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Fine-Tuning 22--Where Does "Only" Go?

 
 
Roberta
 
Reply Sun 12 Oct, 2003 08:21 am
The adverb only belongs as close as possible to the word it's modifying.

I only thought it would take a minute. WRONG. (The location of only here here suggests that you thought it but didn't say it.)

I thought it would take only a minute. CORRECT.


Other adverbs also belong as close as possible to the words they're modifying. (Such adverbs may include nearly, almost, ever, scarcely, and merely.)

We almost have 5,000 members. WRONG.
We have almost 5,000 members. CORRECT

The position of only can affect the meaning.

Only the committee can select the four nominees. (No one else can do the selecting.)

The committee can only select the four nominees. (The committee can select, not elect.)

The committee can select only the four nominees. (The committee can't select anyone else.)
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Walter Hinteler
 
  1  
Reply Sun 12 Oct, 2003 08:29 am
I thought, it was only me, who mostly forgest that 'only etc' has to be properly placed, modifying the word it is meant to.


I actually hate it, when someone starts: "I only thought ...., but ....." - mostly wanting to say:" I oppose, because I think ... ." [Although I do sometimes the very same Embarrassed .]
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Roberta
 
  1  
Reply Sun 12 Oct, 2003 09:28 am
Walter, I do this too, when I'm talking. This kind of thing is a lot easier to catch in writing. I don't know why it's such a common mistake in the spoken language.
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Walter Hinteler
 
  1  
Reply Sun 12 Oct, 2003 09:35 am
Similar is (at least in German): "I want to say ...", when they are just exactly saying it. (That's, what I never do!)
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rufio
 
  1  
Reply Sun 12 Oct, 2003 02:38 pm
"I only thought it would take a minute" is correct, it just means something different from "I thought it would take only a minute".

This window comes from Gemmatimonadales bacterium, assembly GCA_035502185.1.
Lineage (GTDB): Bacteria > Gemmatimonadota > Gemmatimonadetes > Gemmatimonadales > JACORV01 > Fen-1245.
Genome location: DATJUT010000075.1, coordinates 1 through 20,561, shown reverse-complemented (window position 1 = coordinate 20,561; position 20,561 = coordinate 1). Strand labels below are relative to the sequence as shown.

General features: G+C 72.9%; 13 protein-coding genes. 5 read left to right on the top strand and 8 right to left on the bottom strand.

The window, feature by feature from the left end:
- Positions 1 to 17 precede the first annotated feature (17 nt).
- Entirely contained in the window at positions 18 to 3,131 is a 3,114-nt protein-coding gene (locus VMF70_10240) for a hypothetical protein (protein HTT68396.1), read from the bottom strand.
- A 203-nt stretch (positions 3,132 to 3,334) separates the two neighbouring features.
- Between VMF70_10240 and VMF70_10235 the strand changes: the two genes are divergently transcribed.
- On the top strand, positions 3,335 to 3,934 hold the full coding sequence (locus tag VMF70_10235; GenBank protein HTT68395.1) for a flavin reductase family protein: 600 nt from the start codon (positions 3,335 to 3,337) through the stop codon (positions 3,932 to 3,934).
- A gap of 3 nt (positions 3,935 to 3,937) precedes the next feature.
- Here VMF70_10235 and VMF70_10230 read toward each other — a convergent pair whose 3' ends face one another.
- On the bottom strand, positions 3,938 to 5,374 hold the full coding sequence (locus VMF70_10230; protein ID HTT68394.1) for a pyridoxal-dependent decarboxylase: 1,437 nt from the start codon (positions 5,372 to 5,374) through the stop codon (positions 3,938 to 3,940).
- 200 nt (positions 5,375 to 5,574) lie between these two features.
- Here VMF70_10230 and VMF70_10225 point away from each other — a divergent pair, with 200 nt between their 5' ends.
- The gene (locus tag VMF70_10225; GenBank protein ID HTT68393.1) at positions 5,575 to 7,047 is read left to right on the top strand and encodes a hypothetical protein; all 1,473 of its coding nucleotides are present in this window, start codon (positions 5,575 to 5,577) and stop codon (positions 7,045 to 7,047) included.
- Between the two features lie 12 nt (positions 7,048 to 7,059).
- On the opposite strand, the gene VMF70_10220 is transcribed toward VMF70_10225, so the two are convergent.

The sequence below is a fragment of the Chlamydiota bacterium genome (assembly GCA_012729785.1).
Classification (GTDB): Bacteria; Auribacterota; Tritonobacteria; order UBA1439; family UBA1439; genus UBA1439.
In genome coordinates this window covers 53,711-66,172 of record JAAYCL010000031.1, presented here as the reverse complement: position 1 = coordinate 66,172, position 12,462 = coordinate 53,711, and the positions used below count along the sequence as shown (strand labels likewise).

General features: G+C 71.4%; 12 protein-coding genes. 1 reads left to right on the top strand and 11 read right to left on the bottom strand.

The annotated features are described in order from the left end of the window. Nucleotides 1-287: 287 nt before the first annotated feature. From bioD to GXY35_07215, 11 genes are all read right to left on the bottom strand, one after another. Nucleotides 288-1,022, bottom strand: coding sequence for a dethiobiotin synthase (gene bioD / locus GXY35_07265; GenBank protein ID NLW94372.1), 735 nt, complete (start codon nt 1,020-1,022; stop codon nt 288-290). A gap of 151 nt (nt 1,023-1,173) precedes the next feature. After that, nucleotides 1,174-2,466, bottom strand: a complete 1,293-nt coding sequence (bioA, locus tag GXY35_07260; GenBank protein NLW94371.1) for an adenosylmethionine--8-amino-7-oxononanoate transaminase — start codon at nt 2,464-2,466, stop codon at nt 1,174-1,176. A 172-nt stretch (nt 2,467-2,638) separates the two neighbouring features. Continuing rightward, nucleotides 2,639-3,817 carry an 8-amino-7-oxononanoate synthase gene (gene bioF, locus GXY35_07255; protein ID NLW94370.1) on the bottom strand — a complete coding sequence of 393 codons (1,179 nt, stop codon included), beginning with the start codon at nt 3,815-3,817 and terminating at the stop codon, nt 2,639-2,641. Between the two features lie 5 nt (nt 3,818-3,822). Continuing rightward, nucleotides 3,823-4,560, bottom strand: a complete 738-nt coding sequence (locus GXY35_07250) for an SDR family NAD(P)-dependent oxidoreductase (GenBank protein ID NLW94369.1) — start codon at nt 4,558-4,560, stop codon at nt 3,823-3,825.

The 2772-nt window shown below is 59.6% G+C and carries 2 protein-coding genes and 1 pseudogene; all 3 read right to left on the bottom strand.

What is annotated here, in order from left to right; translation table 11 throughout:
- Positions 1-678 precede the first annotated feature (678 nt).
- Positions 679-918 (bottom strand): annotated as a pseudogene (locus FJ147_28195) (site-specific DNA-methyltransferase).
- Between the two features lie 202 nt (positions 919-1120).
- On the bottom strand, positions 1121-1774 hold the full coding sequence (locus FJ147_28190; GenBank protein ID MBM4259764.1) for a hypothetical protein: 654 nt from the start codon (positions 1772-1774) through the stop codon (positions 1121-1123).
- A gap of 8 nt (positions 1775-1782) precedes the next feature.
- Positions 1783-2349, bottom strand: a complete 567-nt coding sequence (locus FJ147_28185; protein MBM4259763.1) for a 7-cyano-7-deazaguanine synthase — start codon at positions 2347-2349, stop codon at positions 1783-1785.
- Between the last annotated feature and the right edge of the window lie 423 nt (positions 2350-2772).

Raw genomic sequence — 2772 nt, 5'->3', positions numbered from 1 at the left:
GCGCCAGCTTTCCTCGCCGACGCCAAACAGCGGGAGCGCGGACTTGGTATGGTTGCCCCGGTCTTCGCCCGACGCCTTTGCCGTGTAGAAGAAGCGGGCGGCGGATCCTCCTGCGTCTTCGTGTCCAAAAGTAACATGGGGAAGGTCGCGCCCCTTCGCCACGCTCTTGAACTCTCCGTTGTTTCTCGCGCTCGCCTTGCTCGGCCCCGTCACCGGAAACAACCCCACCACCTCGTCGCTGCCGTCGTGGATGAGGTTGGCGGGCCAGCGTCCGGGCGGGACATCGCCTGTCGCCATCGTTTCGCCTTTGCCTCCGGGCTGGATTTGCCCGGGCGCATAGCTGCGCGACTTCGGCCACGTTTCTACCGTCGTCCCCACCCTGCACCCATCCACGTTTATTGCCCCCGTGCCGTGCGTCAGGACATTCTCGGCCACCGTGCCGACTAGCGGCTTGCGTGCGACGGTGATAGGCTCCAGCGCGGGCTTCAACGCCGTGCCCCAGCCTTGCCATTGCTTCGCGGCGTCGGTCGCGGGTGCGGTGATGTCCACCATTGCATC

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Roberta
 
  1  
Reply Sun 12 Oct, 2003 06:15 pm
Rufio, Please explain. I'm not disagreeing with you. I just don't understand how "I only thought..." can be correct. How is the meaning different? Thanks.
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rufio
 
  1  
Reply Sun 12 Oct, 2003 10:35 pm
Like, as if you were only thinking about that one thing, not about something else in the near vicinity that could have effected what would normally have taken only a minute. Not that I see much application for that particular sentence, and I agree, I have heard people misuse it, but it does have a possible meaning.

Edit: Come to think of it, there is another way that people typically use it that doesn't mean the same thing as "I thought it would only" etc. I don't know if it's right or not, though. Like, if someone asked you why you stepped out of the room without being permitted, or why you violated some other rule without thinking about the consequences, you would say "I only thought..." meaning that the only think you thought about was how the violation would affect yourself, and not others, or whatever it did effect.
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oristarA
 
  1  
Reply Mon 13 Oct, 2003 11:35 am
Re: Fine-Tuning 22--Where Does "Only" Go?
Roberta wrote:


The position of only can affect the meaning.

Only the committee can select the four nominees. (No one else can do the selecting.)

The committee can only select the four nominees. (The committee can select, not elect.)

The committee can select only the four nominees. (The committee can't select anyone else.)